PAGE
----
“[Storytelling] can validate and affirm the experiences of those whose stories are otherwise ignored,” says Aiyana Knauer, an organizer of the Brooklyn chapter of Shout Your Abortion, a campaign to end abortion stigma by sharing personal abortion stories. “Another power of storytelling is that it puts a human face on things we may otherwise just discuss in abstract. People often respond better to the story of someone they know if they’re trying to understand the struggle of an issue they don’t think affects them – like when they remember they have a gay friend or a trans friend.”


I wondered at first whether personal narratives would have this same impact in the Trump era. I wondered what the point was of sharing personal stories in a world where so many people see the basic human rights of marginalized people as extravagances they don’t have time to concern themselves with; the rights of LGBTQ people who face discrimination as a superfluous distraction, the desire to shelter undocumented immigrants as un-American, where even condemnation of Nazis is a partisan issue. In a world where an attempt to express our personal experience to others, to share where it hurts, is met with taunts of “snowflake” and barely coherent tirades about participation trophies.

Storytelling can humanize, but what do we do when the opposition knows we’re human and just doesn’t care?

Maybe the answer is that this art is not for the enemy. Yes, sometimes art is about changing minds, about opening up your world to people who would not otherwise see you. Sometimes art is to provoke, to challenge, to force confrontation. But sometimes art is for ourselves, to feed and nurture and show others like us that we’re here. We may not be able to reach into the dark hearts of those who gleefully watch Trump and his cronies strip us of our rights, who barely bat an eye when a Black man is shot in the street but get ruffled by a Nazi getting punched in the face. We may never convince the bigots to care about our humanity, but we can still share our stories with each other, and in doing so make our resistance more united through empathy for each other, even if we can’t get it from the opposition. Only by sharing these experiences of our own can we let others who are struggling know that they’re not the first.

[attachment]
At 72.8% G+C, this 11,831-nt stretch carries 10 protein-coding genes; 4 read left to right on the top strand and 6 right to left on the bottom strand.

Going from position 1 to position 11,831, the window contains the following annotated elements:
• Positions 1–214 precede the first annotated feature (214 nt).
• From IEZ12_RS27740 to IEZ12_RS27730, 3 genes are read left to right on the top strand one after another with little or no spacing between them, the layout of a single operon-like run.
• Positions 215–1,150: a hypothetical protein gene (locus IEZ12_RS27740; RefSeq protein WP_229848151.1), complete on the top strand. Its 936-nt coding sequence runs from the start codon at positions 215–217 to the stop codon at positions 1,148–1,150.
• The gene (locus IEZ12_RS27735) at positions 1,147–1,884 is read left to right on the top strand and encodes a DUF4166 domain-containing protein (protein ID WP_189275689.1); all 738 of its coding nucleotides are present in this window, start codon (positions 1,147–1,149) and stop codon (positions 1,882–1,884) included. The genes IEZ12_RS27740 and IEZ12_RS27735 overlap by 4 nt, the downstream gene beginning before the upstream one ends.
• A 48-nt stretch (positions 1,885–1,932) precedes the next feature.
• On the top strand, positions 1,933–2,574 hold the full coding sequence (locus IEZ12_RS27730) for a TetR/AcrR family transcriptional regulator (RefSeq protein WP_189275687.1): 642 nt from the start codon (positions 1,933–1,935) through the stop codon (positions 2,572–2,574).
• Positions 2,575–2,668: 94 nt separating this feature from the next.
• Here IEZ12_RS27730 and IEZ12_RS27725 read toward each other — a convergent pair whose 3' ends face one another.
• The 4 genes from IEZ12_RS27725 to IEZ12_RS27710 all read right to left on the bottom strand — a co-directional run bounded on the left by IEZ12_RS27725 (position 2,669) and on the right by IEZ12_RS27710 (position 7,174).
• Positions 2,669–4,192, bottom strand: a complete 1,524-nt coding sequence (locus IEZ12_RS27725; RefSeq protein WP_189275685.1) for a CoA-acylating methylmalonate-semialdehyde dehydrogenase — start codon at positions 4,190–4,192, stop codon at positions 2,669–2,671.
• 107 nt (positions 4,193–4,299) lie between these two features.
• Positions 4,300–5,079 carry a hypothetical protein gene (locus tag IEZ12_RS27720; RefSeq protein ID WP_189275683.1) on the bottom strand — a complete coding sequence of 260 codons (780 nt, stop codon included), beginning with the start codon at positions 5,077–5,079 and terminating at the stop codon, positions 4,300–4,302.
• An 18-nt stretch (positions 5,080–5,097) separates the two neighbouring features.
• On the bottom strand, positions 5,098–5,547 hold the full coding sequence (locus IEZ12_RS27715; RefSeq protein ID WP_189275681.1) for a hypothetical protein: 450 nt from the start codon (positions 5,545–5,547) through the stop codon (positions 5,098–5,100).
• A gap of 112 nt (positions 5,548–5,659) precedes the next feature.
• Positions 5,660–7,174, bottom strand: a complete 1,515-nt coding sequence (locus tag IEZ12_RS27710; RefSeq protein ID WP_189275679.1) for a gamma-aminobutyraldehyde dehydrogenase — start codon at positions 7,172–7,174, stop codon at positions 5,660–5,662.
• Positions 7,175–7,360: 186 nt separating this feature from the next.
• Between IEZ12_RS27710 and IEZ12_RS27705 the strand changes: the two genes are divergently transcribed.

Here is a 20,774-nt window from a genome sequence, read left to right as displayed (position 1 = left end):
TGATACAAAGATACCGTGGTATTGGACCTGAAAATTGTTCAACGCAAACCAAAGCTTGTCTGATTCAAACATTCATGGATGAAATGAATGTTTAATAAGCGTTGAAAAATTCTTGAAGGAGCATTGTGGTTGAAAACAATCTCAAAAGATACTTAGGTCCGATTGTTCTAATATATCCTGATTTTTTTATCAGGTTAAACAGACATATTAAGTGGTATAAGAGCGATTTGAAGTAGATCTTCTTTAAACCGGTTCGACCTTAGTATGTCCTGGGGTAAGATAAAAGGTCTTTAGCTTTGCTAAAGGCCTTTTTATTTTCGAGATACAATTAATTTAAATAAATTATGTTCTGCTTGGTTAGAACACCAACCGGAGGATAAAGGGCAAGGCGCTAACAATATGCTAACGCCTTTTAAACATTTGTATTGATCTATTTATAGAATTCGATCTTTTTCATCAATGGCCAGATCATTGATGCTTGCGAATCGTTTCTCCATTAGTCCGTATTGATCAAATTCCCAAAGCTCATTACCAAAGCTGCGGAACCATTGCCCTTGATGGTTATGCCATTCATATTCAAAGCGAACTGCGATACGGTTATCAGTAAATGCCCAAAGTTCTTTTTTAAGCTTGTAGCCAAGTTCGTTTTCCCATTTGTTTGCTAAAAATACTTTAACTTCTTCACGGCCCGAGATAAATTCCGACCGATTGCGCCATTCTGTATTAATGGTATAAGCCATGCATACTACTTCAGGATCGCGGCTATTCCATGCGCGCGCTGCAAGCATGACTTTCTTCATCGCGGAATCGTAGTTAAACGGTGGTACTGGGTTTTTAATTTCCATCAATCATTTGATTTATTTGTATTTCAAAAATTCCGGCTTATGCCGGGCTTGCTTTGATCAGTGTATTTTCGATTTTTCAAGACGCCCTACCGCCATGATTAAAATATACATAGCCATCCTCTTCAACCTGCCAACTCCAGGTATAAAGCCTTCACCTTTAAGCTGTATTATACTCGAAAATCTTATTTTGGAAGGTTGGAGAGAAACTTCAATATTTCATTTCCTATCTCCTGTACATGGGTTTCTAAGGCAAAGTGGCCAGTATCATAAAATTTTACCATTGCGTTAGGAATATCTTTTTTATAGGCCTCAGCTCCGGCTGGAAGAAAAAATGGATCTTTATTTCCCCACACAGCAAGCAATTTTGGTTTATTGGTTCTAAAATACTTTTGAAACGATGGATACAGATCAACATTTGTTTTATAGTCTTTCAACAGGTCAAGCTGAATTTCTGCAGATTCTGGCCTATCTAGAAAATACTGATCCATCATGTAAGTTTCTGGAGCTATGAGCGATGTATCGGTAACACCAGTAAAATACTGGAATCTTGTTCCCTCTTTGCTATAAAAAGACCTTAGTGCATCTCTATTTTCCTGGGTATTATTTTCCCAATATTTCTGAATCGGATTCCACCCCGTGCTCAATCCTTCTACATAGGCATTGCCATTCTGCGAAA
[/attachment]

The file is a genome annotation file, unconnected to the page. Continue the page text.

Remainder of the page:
And, just as stories that humanize the most pressing political issues can give us the will to keep fighting, personal narratives that are totally disconnected from the political can give us much-needed respite. It’s not sustainable to spend every second of every day being angry and fighting. Once in a while, we need to stop and recharge, to reclaim our own humanity and our own lives. And what better way to hold onto humanity than by indulging in a beautiful, contemplative, human story? By having the audacity to find our own stories worth telling, we make ourselves real. We remind ourselves and each other that there’s more to life than the constant doom streaming out of Washington. We remember the value of connecting with others and remember that we’re not just fighting against, but for.

—Lilly Dancyger is the Deputy Editor of Narratively, where she oversees the memoir section. She’s written personal essays for Psychology Today, the Washington Post, BUST, the Jewish Daily Forward, and more. Her debut memoir, Hunted: A Memoir of Art and Addiction, is forthcoming in 2018. Find her on Twitter at @lillydancyger.